Supporting your tomato plants with string trellis is a simple and inexpensive way to support your plants. Enfield suggests attaching strings to an overhead support and pinning them to the ground before positioning a tomato plant at the base of each string, and, then, gently winding the main tomato stem around the string. 

However, don’t forget to check back on your plants and wind the stems around the strings as they grow.

3. Panel trellis

Tomato plants supported with cattle grid trellis

(Image credit: Shutterstock)

For a sturdy support, try creating a panel trellis using fencing. Enfield suggests using heavy gauge fencing, such as cattle fencing, that’s designed in a grid format. The fence can be secured in your garden or allotment using metal fence posts. Then, secure your tomato plants to the fence with soft ties. Here, she recommends using garden twine or strips of cloth and placing the ties every 6-12 inches, being careful not to tie them too tightly. 

How to look after your tomato plants

Woman tying up a tomato plant with garden twine

(Image credit: Shutterstock)

Once your tomatoes are supported, Enfield points out that they will still need looking after. Here are four tasks she recommends keeping on top of for healthy tomatoes.

Prune suckers
Regularly prune the suckers, the shoots that grow in the leaf axils, also known as side shoots. This helps focus the plant’s energy on producing fruit and is especially important for indeterminate varieties.

Top pruning
Once your indeterminate tomatoes reach the top of the trellis, consider topping the plant to encourage energy focus on fruit production rather than further growth. If not, your plant will continue to grow and will start to flop over where it reaches beyond the support.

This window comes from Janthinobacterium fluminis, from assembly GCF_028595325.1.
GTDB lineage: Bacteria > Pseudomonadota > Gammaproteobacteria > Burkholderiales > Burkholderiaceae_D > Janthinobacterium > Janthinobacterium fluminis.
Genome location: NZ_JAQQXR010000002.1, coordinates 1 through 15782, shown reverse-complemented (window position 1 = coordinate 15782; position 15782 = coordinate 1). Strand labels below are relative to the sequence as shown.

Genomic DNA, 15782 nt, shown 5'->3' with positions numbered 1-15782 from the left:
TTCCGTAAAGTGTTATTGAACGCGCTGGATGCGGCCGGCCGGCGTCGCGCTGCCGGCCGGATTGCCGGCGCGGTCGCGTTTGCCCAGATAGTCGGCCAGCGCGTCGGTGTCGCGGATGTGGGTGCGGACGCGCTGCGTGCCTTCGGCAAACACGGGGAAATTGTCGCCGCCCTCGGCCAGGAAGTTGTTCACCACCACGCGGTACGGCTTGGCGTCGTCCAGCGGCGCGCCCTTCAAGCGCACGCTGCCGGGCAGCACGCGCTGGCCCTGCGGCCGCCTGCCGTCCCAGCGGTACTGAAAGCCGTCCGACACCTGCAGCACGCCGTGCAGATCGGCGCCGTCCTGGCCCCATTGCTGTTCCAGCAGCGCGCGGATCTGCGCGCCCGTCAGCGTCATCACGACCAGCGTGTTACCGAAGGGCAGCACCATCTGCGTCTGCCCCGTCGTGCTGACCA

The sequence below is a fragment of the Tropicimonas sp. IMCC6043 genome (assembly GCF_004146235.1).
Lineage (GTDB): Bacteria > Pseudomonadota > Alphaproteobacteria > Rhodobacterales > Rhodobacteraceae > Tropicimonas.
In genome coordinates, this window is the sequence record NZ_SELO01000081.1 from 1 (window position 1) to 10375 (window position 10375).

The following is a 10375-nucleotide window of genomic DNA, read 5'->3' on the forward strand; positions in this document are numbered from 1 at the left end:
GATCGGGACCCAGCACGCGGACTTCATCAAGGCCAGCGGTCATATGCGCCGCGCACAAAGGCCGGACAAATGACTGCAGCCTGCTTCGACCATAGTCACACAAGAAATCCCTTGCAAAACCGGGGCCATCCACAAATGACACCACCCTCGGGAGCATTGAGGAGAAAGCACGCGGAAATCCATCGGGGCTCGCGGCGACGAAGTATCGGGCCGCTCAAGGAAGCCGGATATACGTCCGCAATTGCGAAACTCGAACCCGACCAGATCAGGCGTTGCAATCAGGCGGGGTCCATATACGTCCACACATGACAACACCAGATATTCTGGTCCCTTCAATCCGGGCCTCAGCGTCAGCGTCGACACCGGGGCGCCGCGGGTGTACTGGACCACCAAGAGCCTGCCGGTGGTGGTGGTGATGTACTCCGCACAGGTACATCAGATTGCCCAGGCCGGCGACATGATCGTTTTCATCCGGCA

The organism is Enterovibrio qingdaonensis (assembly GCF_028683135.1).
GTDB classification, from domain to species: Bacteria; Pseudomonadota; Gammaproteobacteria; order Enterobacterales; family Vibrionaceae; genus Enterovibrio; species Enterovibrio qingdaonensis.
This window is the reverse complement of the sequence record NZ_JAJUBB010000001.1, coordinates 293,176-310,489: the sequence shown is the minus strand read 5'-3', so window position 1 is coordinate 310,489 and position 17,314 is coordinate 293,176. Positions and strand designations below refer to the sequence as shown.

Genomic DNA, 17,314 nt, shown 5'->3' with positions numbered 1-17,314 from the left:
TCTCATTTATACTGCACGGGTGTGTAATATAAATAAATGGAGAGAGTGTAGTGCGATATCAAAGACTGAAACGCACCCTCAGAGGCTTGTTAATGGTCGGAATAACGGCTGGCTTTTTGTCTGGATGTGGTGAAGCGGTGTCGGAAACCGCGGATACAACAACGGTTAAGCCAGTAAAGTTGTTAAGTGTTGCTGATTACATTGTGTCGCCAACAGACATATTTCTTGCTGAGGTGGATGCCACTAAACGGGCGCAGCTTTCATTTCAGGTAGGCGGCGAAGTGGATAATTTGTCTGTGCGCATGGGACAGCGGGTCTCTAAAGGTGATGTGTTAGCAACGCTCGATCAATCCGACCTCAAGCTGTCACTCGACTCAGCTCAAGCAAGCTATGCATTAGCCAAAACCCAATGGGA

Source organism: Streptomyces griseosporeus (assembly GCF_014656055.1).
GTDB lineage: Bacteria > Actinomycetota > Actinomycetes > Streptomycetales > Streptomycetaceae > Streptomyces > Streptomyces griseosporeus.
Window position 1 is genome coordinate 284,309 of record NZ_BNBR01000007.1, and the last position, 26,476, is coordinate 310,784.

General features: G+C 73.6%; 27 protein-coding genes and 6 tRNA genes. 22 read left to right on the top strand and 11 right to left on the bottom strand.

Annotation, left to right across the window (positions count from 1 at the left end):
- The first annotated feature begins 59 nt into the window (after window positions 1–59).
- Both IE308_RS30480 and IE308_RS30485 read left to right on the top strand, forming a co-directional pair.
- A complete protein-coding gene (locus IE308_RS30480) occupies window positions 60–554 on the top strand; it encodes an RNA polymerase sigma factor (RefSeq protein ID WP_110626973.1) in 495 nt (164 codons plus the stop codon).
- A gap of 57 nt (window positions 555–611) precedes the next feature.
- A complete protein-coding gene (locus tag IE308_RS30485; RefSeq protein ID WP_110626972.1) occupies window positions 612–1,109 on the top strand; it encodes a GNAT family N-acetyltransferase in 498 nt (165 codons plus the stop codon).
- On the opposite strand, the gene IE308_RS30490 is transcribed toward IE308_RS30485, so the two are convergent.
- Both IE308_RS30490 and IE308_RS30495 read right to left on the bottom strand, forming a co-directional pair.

Top pruning involves trimming the central stems of the plant, which can be done throughout the season on indeterminate tomatoes. Topping determinate types will stunt their growth and limit the crop yield.

Here's more advice on how to prune tomatoes in three easy steps.

Check ties
Regularly check the ties to ensure they are not constricting the plant as it grows, and loosen them as required.

Water at the base of the tomato plants to keep the leaves dry and help prevent fungal issues. Depending on the amount of plants you have to water, it may be worth considering drip irrigation or a soaker hose for efficiency.

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Camilla Sharman
Staff Writer, Homes

Camilla Sharman has worked in publishing and marketing for over 30 years and has covered a wide range of sectors within the business and consumer industries both as a feature, content, and freelance writer.  

As a business journalist, Camilla has researched articles for many different sectors from the jewellery industry to finance and tech, charities, and the arts. Whatever she’s covered, she enjoys delving deep and learning the ins and out of different topics, then conveying her research within engaging content that informs the reader. In her spare time, when she’s not in her kitchen experimenting with a new recipe, you’ll find her keeping fit at the gym. In the pool, stretching at a yoga class, or on a spin bike, exercise is her escape time. She also loves the great outdoors and if she’s not pottering about in her garden, she’ll be jumping on her bike for a gentle cycle ride.